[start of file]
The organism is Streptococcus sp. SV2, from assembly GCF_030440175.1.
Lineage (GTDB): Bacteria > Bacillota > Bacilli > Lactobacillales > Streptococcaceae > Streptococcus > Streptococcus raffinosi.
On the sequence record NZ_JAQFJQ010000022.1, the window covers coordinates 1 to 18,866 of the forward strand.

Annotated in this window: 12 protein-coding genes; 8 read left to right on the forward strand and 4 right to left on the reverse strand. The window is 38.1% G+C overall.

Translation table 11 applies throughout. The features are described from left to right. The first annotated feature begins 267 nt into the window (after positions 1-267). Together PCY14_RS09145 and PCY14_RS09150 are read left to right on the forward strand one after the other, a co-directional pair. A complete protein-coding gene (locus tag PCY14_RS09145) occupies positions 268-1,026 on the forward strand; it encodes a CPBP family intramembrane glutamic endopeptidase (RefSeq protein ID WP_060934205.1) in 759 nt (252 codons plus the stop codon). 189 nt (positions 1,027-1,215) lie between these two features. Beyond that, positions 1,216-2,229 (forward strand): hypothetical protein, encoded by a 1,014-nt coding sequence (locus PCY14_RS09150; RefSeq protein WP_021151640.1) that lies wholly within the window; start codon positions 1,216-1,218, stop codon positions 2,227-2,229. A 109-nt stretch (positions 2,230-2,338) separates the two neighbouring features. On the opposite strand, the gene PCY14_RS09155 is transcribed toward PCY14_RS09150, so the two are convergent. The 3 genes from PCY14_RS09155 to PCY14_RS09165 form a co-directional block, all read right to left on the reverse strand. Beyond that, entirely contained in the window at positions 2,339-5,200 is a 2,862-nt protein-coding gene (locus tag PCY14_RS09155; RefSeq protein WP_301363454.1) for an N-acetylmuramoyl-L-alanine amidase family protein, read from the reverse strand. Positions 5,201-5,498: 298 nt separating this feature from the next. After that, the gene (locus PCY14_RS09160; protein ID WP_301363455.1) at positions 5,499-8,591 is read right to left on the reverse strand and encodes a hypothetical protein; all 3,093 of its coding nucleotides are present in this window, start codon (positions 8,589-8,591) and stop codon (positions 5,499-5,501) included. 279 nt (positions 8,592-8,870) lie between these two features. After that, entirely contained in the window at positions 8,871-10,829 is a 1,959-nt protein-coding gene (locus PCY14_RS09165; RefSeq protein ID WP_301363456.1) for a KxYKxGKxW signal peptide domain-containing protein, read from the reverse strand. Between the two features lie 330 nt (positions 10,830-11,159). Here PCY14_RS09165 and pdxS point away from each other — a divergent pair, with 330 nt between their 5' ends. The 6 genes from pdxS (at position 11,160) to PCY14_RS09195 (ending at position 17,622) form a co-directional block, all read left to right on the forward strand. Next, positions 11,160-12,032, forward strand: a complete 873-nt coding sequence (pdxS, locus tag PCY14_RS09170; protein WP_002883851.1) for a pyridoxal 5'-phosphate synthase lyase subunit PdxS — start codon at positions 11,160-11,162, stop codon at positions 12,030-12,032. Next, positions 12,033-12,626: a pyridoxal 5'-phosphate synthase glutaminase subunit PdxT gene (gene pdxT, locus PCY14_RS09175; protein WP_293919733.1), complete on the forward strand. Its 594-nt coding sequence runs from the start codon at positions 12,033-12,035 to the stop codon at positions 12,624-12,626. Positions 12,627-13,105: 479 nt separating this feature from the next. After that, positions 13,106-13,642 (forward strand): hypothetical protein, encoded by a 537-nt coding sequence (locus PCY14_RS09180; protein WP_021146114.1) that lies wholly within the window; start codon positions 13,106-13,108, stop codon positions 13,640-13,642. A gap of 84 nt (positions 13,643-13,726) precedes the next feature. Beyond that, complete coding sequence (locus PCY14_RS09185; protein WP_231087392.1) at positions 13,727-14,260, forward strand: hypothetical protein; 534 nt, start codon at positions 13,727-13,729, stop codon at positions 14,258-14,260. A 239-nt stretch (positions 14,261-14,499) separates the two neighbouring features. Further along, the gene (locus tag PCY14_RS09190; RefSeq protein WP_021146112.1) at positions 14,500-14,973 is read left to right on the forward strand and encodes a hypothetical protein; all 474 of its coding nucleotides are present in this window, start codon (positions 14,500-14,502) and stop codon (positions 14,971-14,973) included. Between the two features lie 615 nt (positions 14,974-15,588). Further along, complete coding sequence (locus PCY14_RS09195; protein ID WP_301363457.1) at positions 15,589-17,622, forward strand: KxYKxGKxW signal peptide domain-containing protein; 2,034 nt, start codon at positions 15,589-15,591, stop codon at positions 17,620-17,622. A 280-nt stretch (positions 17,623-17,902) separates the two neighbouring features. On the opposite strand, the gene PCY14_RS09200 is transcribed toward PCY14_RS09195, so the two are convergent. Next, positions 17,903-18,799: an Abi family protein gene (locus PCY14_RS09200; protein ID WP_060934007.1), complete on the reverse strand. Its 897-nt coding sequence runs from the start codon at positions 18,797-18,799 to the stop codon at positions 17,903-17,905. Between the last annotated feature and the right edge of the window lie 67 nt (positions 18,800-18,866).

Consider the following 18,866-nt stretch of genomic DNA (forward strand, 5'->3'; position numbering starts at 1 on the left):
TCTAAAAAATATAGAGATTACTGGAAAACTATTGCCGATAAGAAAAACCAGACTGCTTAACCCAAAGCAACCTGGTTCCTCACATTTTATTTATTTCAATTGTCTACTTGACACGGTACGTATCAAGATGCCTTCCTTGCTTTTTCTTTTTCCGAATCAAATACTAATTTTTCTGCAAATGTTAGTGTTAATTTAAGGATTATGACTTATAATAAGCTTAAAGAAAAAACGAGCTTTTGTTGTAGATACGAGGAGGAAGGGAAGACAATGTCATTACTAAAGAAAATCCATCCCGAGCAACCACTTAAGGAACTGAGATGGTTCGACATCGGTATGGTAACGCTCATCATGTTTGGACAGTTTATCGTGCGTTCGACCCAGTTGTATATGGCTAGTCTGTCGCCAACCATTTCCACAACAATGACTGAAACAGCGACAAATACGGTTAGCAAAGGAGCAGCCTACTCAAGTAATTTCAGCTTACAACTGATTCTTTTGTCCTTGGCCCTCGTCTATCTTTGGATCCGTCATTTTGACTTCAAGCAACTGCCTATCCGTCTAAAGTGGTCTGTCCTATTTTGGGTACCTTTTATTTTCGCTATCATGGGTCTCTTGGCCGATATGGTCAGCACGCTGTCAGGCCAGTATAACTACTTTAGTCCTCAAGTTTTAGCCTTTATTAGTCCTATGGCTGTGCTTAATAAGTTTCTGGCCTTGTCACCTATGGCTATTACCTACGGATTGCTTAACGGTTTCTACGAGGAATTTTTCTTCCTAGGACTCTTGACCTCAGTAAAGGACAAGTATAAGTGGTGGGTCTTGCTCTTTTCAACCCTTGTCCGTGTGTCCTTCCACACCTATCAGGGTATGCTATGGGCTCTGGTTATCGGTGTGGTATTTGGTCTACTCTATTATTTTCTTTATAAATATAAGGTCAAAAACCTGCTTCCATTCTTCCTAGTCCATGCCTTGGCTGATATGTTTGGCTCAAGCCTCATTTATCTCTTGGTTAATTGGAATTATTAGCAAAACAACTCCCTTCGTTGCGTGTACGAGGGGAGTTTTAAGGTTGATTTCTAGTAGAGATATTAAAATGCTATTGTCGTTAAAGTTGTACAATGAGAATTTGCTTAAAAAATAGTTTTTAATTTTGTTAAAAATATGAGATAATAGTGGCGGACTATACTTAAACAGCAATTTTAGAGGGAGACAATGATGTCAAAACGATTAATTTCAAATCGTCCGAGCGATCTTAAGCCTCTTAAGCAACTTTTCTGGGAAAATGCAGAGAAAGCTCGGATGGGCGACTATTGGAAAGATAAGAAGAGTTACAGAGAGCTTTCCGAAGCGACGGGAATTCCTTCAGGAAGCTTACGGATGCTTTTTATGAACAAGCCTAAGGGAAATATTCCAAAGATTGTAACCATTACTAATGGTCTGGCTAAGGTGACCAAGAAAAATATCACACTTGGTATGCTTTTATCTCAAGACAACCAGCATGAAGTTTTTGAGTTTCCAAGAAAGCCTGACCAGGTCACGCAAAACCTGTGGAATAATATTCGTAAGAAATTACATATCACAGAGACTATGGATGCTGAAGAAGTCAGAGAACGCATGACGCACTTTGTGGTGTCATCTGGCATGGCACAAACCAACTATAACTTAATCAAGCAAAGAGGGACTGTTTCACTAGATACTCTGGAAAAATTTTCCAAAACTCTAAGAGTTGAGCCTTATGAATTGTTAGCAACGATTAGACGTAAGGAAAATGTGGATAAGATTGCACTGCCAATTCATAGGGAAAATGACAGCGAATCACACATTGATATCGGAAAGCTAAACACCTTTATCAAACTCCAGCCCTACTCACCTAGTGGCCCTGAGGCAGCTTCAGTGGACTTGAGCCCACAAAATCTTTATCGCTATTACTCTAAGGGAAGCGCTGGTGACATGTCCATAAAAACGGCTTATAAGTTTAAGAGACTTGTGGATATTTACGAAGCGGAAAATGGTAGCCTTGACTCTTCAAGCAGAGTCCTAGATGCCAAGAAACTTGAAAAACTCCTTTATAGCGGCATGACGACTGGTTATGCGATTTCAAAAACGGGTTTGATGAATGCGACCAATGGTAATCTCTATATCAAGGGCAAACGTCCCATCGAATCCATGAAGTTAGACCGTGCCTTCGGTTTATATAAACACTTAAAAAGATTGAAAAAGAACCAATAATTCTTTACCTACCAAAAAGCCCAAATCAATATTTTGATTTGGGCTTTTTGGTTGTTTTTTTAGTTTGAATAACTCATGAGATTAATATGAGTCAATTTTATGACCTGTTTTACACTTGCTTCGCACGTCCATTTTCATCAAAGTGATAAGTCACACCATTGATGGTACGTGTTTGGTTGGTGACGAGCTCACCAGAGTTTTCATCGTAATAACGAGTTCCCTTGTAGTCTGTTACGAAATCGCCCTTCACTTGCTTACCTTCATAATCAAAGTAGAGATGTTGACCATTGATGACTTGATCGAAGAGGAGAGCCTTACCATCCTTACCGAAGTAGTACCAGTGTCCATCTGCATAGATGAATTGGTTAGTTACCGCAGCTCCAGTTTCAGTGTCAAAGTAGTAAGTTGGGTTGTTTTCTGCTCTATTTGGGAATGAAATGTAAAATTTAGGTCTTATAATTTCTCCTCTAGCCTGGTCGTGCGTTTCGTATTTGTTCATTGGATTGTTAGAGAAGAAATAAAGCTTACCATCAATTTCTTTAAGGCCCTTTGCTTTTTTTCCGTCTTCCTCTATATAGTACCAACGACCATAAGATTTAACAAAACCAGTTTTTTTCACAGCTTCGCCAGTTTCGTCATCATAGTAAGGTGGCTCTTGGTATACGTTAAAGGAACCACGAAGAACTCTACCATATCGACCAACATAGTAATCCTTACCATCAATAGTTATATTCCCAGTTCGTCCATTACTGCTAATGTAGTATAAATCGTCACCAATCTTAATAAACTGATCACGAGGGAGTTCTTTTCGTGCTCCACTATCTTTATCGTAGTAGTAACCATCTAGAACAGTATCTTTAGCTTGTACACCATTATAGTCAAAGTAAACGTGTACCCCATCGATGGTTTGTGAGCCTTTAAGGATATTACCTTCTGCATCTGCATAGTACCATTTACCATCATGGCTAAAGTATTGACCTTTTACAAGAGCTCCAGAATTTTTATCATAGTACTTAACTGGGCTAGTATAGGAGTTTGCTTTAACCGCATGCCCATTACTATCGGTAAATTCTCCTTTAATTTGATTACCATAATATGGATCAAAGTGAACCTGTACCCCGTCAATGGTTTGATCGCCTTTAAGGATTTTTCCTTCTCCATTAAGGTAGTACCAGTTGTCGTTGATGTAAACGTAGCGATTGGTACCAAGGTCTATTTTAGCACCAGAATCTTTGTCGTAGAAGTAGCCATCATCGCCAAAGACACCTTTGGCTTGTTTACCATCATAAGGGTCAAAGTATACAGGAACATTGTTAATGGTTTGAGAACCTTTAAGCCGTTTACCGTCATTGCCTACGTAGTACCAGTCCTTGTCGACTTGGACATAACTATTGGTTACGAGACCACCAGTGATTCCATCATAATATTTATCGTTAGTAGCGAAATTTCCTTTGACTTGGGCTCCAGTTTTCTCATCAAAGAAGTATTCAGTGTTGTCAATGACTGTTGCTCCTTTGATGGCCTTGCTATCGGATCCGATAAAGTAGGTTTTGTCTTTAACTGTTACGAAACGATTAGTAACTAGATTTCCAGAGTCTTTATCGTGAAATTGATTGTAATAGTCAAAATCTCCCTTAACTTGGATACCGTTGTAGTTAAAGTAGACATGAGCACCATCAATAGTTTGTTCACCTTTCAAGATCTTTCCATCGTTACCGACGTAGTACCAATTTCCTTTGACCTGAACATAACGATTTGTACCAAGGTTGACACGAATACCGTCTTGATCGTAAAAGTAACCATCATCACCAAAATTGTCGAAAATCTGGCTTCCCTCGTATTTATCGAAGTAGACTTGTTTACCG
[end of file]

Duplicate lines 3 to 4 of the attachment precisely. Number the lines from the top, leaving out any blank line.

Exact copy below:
On the sequence record NZ_JAQFJQ010000022.1, the window covers coordinates 1 to 18,866 of the forward strand.

Annotated in this window: 12 protein-coding genes; 8 read left to right on the forward strand and 4 right to left on the reverse strand. The window is 38.1% G+C overall.